Long runs improve your musculoskeletal strength, your cardiovascular system, and your body’s ability to keep fuelling itself for prolonged periods of exercise.

You should do your long runs at a slow, comfortable, conversational pace—don’t focus on speed at all. Think of them as your easy runs.

Do one long run per week—most runners do them at the weekends, as it’s the most convenient time.

Speed Work

Speed work is the realm of intermediate and advanced half marathon runners with time-based goals.

Doing speed work such as tempo runs and fartleks improves your running economy and your base running speed.

But it also stresses your body and can tire you out faster—when you add speed work to an already-busy training schedule, you increase the probability of injury, burnout, and exhaustion.

For that reason, I don’t recommend speed work for rookie runners – only experienced runners looking to improve their performance.

Cross Training

Cross-training is an important part of your half marathon preparation—and one that many runners completely overlook. One or two cross-training days can completely change your half marathon training and race day performance.

More training tips: we recommend strength training as the most effective form of cross training, though resistance work, pilates, yoga, and swimming as great cross-training activities.


Downtime is an essential part of your half marathon training journey; it allows your body to recuperate and consolidate the gains you’ve made in training.

Look to take around two rest days per week—but don’t be afraid to take an extra day off any time you’re feeling frazzled.

What Should I Eat During Half Marathon Training?

Once you begin training for your half marathon, it pays to spend some time focussing on your nutrition.

Your body needs fuel to power your runs, and nutrients to help you recover quickly.

Here are my top tips for half marathon training nutrition:

  1. Stick to simple, whole-foods based meals wherever possible. Avoid heavily-processed foods which take longer for the body to break down.
  2. Your body will primarily use carbohydrates as its source of fuel when running, so ensure you’re eating a diet rich in carbs. Pastas, breads, veg, and legumes are all great places to start.
  3. Prior to going for a run, opt for a high-carb snack 45 minutes beforehand. A banana is the perfect pre-run fuel boost.
  4. During your run, you shouldn’t need to worry about consuming snacks unless you’re running for more than an hour—which will be a few of your long runs. On these long runs, munch on something at the 45-minute mark, and every 30 minutes or so thereafter. Sports gels are a great form of fast energy, as is trail mix and other snack bars.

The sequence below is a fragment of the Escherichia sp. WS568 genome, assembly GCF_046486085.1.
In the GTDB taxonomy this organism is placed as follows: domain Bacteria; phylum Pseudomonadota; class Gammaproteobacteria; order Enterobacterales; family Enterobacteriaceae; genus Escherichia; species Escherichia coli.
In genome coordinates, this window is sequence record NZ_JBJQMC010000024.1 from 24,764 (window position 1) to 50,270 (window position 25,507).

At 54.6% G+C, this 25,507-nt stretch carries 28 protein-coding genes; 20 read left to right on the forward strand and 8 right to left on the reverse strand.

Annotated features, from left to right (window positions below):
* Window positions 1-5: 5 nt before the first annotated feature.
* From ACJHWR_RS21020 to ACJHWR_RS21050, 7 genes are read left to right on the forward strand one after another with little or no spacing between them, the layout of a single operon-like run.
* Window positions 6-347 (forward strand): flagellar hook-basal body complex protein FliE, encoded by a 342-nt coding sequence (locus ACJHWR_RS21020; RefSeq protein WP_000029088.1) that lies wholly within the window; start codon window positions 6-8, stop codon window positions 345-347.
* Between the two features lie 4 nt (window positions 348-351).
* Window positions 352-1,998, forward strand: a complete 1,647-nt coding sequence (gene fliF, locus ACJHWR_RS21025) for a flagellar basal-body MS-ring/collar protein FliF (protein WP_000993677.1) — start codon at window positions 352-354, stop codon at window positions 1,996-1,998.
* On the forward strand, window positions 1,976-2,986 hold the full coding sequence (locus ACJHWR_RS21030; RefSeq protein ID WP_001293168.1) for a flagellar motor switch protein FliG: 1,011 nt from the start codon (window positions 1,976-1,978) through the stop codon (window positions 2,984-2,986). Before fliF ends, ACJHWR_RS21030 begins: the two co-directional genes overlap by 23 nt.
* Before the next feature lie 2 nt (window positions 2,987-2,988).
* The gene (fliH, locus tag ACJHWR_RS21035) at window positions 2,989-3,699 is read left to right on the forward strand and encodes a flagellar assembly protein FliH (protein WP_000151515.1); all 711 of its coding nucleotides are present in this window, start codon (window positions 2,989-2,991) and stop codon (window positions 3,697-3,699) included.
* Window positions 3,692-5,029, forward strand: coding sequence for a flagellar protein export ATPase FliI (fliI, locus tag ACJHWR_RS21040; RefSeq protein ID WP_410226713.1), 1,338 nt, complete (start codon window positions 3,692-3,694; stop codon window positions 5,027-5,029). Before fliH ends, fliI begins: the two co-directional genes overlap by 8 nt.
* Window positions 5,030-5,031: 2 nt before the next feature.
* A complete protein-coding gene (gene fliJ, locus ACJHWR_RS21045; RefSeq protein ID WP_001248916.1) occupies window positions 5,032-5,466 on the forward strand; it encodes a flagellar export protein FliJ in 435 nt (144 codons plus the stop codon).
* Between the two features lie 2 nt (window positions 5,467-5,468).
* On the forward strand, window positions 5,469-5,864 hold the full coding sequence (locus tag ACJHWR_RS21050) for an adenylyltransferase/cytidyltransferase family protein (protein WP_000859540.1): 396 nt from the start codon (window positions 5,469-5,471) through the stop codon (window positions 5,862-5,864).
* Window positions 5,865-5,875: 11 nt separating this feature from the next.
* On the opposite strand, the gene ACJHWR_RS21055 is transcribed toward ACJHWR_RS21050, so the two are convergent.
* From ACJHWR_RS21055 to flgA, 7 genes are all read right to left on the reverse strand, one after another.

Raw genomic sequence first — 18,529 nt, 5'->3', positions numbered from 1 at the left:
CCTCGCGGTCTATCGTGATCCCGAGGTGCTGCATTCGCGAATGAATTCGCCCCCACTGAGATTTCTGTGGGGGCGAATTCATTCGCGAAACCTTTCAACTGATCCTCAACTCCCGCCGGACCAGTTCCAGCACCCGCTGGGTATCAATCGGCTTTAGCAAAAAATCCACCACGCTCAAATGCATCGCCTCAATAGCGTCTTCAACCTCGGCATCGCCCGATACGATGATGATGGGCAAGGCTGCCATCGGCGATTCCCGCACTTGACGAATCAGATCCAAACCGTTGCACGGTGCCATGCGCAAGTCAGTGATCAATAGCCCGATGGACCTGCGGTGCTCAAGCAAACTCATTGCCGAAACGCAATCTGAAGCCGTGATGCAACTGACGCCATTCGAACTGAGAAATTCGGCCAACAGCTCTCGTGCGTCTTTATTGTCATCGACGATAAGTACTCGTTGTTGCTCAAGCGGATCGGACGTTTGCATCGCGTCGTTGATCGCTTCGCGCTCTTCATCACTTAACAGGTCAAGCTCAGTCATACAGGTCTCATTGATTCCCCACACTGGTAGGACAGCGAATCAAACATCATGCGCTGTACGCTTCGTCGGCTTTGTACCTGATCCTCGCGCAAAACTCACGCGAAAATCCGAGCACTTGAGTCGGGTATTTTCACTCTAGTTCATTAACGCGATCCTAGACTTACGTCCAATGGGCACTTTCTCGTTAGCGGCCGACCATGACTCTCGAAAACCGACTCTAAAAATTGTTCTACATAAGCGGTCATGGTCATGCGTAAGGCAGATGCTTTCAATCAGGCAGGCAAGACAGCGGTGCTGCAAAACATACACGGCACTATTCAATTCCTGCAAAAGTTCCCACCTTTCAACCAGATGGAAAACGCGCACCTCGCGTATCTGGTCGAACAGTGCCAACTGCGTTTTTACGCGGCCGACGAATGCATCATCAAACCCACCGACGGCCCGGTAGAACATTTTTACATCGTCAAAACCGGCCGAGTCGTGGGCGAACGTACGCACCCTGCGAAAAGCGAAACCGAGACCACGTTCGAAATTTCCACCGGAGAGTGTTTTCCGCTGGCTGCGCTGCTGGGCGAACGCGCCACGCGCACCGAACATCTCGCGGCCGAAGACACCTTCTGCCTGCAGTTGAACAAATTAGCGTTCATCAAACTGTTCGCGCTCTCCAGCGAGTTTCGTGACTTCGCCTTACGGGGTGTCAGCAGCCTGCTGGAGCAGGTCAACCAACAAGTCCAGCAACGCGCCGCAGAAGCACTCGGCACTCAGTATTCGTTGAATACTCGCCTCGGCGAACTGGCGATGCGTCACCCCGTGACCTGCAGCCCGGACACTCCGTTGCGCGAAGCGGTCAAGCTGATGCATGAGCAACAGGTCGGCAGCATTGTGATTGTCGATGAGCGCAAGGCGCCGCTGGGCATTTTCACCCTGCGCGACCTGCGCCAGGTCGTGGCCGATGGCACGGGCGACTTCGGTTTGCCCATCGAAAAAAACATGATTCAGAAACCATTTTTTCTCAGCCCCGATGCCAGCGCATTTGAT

5. After you finish running, your body is primed for recovery foods. Eat a snack or meal within an hour or finishing, and aim for something that is high in both carbohydrates and protein, as both are essential parts of the recovery process.
  6. Don’t feel too bad about having the occasional binge or cheat day—but be aware that they can screw with your energy levels, and make running harder or less pleasant! The healthier and more balanced the diet is, the better.
  7. Plan out your race-day nutrition and hydration and test is all beforehand. This means knowing what you’ll have for a pre-race breakfast, what you’ll eat at the start line, what snack you’ll take during your half marathon—test, test, test!

Do I Need To Do A Half Marathon Taper?

The half marathon taper is the final 10-14 days before your half marathon, where you gradually begin to wind down your training, so you’re well-rested and in optimal condition come race day.

Did you know that your hardest training week will be 2 weeks before your actual half marathon race?

The taper gives your body time to heal, recuperate, and consolidate the gains it’s made in training.

All that run training has left micro-tears in your muscles, your body has been under a lot of stress.

Your body uses the taper to repair itself.

Tempted to skip the taper and squeeze in some last-minute training?

Don’t be.

There’s little you can do in those last few days and weeks to actually become a better runner—it’s already too late.

Instead, focus on recovery, repair, and gradually reducing your training volume—to get to that finish line successfully.

Don’t stress if this sounds like a lot of work to follow—all our training plans have the taper mapped out in detail already!

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    Thomas Watson is an ultra-runner, UESCA-certified running coach, and the founder of MarathonHandbook.com. His work has been featured in Runner's World, Livestrong.com, MapMyRun, and many other running publications. He likes running interesting races and playing with his two tiny kids. More at his bio.